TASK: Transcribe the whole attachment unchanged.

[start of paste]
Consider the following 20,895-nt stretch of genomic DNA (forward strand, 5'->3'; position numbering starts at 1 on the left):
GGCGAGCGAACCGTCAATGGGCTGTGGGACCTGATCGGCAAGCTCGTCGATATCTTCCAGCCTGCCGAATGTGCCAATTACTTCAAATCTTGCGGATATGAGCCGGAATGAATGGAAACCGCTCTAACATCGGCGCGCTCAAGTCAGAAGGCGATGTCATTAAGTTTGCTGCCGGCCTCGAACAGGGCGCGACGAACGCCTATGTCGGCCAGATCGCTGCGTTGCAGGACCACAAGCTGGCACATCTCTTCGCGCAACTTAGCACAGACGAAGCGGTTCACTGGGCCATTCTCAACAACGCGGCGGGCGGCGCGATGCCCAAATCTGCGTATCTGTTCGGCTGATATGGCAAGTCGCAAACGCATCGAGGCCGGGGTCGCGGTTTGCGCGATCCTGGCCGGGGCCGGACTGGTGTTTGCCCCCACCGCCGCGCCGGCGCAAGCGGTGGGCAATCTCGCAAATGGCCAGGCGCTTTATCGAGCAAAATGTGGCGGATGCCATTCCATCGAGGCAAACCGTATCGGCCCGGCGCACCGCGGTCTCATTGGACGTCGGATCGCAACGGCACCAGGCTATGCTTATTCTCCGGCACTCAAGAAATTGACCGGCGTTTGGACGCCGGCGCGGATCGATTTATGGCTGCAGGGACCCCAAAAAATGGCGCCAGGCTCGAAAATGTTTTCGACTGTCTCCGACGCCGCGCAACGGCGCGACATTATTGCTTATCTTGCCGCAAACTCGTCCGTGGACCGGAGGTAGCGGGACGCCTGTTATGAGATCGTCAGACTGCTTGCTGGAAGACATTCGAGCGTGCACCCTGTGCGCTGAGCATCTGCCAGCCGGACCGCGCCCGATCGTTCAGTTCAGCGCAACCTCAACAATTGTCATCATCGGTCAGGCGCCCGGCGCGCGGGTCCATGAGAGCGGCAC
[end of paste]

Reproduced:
Consider the following 20,895-nt stretch of genomic DNA (forward strand, 5'->3'; position numbering starts at 1 on the left):
GGCGAGCGAACCGTCAATGGGCTGTGGGACCTGATCGGCAAGCTCGTCGATATCTTCCAGCCTGCCGAATGTGCCAATTACTTCAAATCTTGCGGATATGAGCCGGAATGAATGGAAACCGCTCTAACATCGGCGCGCTCAAGTCAGAAGGCGATGTCATTAAGTTTGCTGCCGGCCTCGAACAGGGCGCGACGAACGCCTATGTCGGCCAGATCGCTGCGTTGCAGGACCACAAGCTGGCACATCTCTTCGCGCAACTTAGCACAGACGAAGCGGTTCACTGGGCCATTCTCAACAACGCGGCGGGCGGCGCGATGCCCAAATCTGCGTATCTGTTCGGCTGATATGGCAAGTCGCAAACGCATCGAGGCCGGGGTCGCGGTTTGCGCGATCCTGGCCGGGGCCGGACTGGTGTTTGCCCCCACCGCCGCGCCGGCGCAAGCGGTGGGCAATCTCGCAAATGGCCAGGCGCTTTATCGAGCAAAATGTGGCGGATGCCATTCCATCGAGGCAAACCGTATCGGCCCGGCGCACCGCGGTCTCATTGGACGTCGGATCGCAACGGCACCAGGCTATGCTTATTCTCCGGCACTCAAGAAATTGACCGGCGTTTGGACGCCGGCGCGGATCGATTTATGGCTGCAGGGACCCCAAAAAATGGCGCCAGGCTCGAAAATGTTTTCGACTGTCTCCGACGCCGCGCAACGGCGCGACATTATTGCTTATCTTGCCGCAAACTCGTCCGTGGACCGGAGGTAGCGGGACGCCTGTTATGAGATCGTCAGACTGCTTGCTGGAAGACATTCGAGCGTGCACCCTGTGCGCTGAGCATCTGCCAGCCGGACCGCGCCCGATCGTTCAGTTCAGCGCAACCTCAACAATTGTCATCATCGGTCAGGCGCCCGGCGCGCGGGTCCATGAGAGCGGCAC